Officer Bill Buckleman testified that he was assigned to pick up defendant at the site of the arrest and transport her to a temporary holding facility at the police department. When he picked her up she was in handcuffs. Before placing her in his car he conducted a search for weapons or drugs. He saw a phone on the left side of her brassiere, but left it there because it did not pose a threat to his safety. When they arrived at the holding facility, she remained in handcuffs while he seated her in a chair and began to ask her some medical questions as part of the booking process. As she sat there "her phone began to ring." He told her he would "let her get the phone after I was done questioning her and after the handcuffs were taken off." She said, "It's probably the guy looking for his money." He said, "What guy?" She replied, "The guy that gave my friend the drugs to sell, I guess."

Defendant contends that the court erred in admitting this testimony because her statements to Officer Buckleman were obtained in violation of the Miranda rule. (See Miranda v. Arizona (1966) 384 U.S. 436 (Miranda).) She raised this objection in writing below, leading to a hearing under Evidence Code section 402. When asked at the hearing to explain the question he put to defendant the officer said, "It seemed like rhetorical--I mean, she said: 'It must be that guy.' [¶] So, I was, 'What guy?' She was talking to me, so I was instinctively just saying, 'What guy?' " At the conclusion of the hearing the court ruled defendant's statement admissible, finding that it had not been the product of custodial interrogation: "The officer was merely asking the defendant some administrative questions; most likely that would result in how she was going to be housed in the facility. [¶] In terms of cell phones, cell phones are everywhere. Two of them went off during jury selection in this process. And the court is satisfied that the defendant's statement was spontaneously made. [¶] The officer's follow-up question, 'What guy,' was not intended to elicit an incriminatory response. Certainly, it wasn't anything that was probing. It was mainly conversational. [¶] And, also, the defendant's statement was made voluntarily. [¶] Therefore, the statement is admissible."

B. Standard of Review

Here as below the pivotal issue is whether Officer Buckleman's question, "What guy?" constituted "interrogation" for purposes of the Miranda rule. "In reviewing the trial court's denial of a suppression motion on Miranda-Edwards grounds, 'it is well established that we accept the trial court's resolution of disputed facts and inferences, and its evaluations of credibility, if supported by substantial evidence. We independently determine from the undisputed facts and the facts properly found by the trial court whether the challenged statement was illegally obtained.' [Citation.] To the extent mixed questions of fact and law are present, they are reviewed de novo if predominantly legal and for substantial evidence if predominantly factual. [Citations.]" (People v. Gamache (2010) 48 Cal.4th 347, 385 (Gamache).)

C. Analysis

In Miranda, supra, 384 U.S. 436, 444, the Supreme Court prescribed "procedural safeguards . . . to secure the privilege against self-incrimination" to persons exposed to police questioning. The "safeguards" include the now-famous Miranda warning, which notifies a defendant of the right to remain silent, the risk that anything he says may be used against him, the right to an attorney, and the right to an appointed attorney if he cannot afford to retain his own. (See id. at pp. 467-473, 479.) It is undisputed that no such warning was given to defendant before she made the incriminating statement at issue here. The admissibility of the statement therefore turns on whether the statement "stemm[ed] from custodial interrogation." (Id. at p. 444.) Since defendant was concededly in custody when she made the challenged statement, the pivotal question is whether the statement was the product of "interrogation."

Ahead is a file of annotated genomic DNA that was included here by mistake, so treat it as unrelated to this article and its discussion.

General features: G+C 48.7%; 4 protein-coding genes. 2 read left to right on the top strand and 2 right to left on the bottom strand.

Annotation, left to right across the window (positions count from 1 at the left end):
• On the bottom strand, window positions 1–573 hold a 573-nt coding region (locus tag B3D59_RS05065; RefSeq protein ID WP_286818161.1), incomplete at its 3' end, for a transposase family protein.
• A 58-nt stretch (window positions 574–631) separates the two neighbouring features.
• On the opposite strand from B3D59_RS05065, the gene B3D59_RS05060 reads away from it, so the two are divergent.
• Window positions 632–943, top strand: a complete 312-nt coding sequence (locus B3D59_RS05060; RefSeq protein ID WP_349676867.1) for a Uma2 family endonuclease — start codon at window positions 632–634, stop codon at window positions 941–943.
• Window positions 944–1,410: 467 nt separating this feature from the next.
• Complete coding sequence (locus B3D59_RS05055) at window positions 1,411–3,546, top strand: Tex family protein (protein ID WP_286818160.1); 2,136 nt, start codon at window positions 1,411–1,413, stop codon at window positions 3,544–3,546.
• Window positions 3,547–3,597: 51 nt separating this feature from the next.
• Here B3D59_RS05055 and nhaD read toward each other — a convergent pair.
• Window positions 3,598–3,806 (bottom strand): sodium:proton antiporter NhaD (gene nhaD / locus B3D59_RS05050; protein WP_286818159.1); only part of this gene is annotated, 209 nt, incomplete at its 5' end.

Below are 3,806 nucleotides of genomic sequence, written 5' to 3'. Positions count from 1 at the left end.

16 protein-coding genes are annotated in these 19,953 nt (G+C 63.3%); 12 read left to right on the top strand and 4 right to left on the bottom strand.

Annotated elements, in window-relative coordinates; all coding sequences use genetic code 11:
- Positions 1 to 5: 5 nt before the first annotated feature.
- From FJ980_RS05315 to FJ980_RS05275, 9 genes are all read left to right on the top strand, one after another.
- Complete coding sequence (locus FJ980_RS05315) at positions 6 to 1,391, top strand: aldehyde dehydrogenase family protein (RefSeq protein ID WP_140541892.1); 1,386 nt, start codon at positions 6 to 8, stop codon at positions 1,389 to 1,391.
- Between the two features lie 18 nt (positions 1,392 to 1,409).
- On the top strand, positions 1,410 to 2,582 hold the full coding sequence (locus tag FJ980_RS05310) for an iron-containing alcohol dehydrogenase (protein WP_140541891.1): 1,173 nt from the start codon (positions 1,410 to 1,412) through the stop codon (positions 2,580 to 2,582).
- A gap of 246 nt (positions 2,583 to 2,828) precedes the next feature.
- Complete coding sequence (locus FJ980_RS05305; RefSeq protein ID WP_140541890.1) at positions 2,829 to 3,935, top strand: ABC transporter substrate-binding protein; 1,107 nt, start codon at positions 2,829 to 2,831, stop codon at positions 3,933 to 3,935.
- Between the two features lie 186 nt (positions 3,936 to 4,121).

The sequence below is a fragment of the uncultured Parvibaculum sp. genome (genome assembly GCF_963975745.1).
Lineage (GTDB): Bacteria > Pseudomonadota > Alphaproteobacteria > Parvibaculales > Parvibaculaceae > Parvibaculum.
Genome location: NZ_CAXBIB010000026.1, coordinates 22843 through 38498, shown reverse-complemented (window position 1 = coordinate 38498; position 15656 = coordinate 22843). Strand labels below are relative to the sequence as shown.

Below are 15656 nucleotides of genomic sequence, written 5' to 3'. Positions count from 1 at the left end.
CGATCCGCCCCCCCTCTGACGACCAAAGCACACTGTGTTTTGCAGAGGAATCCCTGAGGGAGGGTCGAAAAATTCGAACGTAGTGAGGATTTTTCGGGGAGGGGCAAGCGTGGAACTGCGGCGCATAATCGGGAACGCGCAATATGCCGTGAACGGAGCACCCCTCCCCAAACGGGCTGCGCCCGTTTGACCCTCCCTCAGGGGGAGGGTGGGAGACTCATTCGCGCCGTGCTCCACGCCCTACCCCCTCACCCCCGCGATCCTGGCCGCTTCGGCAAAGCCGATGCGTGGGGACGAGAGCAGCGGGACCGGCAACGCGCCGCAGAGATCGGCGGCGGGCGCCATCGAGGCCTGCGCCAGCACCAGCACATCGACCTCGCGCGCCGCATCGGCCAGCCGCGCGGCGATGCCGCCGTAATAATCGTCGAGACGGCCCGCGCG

The California Supreme Court has rejected claims that Miranda is violated where a defendant volunteers incriminating statements as part of a "casual conversation" (People v. Lewis (1990) 50 Cal.3d 262, 274) or in response to " 'neutral inquir[ies]' made for 'the purpose of clarifying [statements] or points that [the officer to whom a confession is volunteered] did not understand' " (People v. Ray (1996) 13 Cal.4th 313, 338 (Ray), quoting People v. Claxton (1982) 129 Cal.App.3d 638, 647). Certainly such conversations or inquiries do not satisfy the conception of "interrogation" as commonly used and understood. While any question is "interrogative" in a purely grammatical sense, to "interrogate" in ordinary usage means not merely to pose an inquiry to a person but rather "to question [him] formally or systematically." (Webster's 10th Collegiate Dict. (1999) p. 612; see Oxford English Dict.

view/Entry/98260> [as of Oct. 2, 2012] ["To ask questions of, to question (a person), esp. closely or in a formal manner; to examine by questions."].) Therefore, "just as custodial interrogation can occur in the absence of express questioning [citation], not all questioning of a person in custody constitutes interrogation under Miranda. [Citations.]" (Ray, supra, 13 Cal.4th at p. 338.)

In Ray, the defendant was serving time in a Michigan prison when he expressed a desire to talk about his past. (Ray, supra, 13 Cal.4th at pp. 327, 333.) He was put in touch with a prison investigator to whom he "volunteered his involvement in several crimes," including a fatal shooting outside a Bakersfield bar. (Id. at p. 327.) He explained that the crimes "would otherwise remain unsolved," and that since a co-participant had died he "had been reading the Bible and wished to atone for his mistakes," and he "expressed concern that an innocent person might be accused of the crimes." (Ibid.) The investigator occasionally interrupted defendant's account "to interject 'yeah' or 'okay,' to repeat a statement defendant had just made, or to ask defendant about an ambiguity in his account." (Id. at p. 334, fn. omitted.) His questions ...